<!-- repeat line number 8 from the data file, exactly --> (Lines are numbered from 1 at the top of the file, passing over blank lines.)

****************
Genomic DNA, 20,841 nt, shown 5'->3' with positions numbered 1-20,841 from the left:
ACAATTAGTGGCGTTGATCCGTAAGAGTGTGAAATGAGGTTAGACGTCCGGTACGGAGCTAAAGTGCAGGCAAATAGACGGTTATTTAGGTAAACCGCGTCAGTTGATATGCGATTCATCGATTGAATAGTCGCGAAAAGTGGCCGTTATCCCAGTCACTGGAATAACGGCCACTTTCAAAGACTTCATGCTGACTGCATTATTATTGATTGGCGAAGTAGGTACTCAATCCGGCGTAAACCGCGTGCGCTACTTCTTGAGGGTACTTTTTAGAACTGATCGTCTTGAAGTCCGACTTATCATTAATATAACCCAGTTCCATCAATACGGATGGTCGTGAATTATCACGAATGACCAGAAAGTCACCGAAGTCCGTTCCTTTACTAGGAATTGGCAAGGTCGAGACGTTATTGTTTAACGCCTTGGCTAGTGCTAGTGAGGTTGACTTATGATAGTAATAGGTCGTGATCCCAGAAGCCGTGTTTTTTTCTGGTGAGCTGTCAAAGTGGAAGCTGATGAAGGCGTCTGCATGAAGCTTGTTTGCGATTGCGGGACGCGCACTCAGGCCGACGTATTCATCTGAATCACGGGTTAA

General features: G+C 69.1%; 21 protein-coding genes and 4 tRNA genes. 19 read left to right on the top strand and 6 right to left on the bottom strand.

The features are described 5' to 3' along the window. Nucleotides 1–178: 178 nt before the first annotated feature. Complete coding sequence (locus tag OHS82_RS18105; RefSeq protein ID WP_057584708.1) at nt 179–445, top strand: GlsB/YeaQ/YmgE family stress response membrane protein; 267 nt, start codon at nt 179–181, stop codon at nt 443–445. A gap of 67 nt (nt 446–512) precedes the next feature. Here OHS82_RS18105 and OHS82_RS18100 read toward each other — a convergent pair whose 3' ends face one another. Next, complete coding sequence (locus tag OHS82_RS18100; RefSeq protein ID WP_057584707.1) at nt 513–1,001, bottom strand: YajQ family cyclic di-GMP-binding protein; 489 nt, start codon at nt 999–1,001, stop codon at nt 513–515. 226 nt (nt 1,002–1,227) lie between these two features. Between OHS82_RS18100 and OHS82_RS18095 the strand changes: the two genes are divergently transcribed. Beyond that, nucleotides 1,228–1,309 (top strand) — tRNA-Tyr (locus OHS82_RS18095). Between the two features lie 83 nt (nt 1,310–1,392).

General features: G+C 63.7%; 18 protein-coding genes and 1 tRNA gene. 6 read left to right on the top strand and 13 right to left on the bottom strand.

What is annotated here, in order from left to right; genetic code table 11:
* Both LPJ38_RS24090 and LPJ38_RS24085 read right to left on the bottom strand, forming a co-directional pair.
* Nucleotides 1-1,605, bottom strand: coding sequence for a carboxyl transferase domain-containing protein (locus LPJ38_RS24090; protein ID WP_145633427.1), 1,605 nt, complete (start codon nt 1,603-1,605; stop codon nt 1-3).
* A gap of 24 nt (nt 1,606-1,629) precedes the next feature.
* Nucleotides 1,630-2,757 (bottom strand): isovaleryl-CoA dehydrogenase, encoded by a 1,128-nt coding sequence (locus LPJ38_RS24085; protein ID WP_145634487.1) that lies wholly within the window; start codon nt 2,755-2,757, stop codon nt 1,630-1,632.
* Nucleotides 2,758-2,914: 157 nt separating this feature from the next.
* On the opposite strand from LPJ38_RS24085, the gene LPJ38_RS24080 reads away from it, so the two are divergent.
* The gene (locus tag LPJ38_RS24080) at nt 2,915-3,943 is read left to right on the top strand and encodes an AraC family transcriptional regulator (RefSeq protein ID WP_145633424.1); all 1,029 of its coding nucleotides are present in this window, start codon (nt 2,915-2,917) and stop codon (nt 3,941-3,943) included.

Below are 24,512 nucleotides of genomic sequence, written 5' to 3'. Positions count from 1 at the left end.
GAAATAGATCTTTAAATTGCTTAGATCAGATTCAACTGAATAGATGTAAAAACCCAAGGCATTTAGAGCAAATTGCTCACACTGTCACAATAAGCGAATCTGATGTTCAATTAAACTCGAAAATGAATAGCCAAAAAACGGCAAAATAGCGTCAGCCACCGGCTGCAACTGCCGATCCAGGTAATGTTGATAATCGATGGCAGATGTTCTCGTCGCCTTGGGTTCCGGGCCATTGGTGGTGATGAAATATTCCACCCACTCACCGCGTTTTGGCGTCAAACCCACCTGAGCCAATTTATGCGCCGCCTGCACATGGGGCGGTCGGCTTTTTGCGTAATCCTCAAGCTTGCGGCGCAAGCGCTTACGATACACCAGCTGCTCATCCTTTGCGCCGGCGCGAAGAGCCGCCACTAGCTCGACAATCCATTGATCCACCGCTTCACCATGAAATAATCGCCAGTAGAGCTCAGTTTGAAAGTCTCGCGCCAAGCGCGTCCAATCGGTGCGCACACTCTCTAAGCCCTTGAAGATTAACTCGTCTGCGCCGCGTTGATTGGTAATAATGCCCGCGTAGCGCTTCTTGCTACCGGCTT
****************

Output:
* Nucleotides 1-1,605, bottom strand: coding sequence for a carboxyl transferase domain-containing protein (locus LPJ38_RS24090; protein ID WP_145633427.1), 1,605 nt, complete (start codon nt 1,603-1,605; stop codon nt 1-3).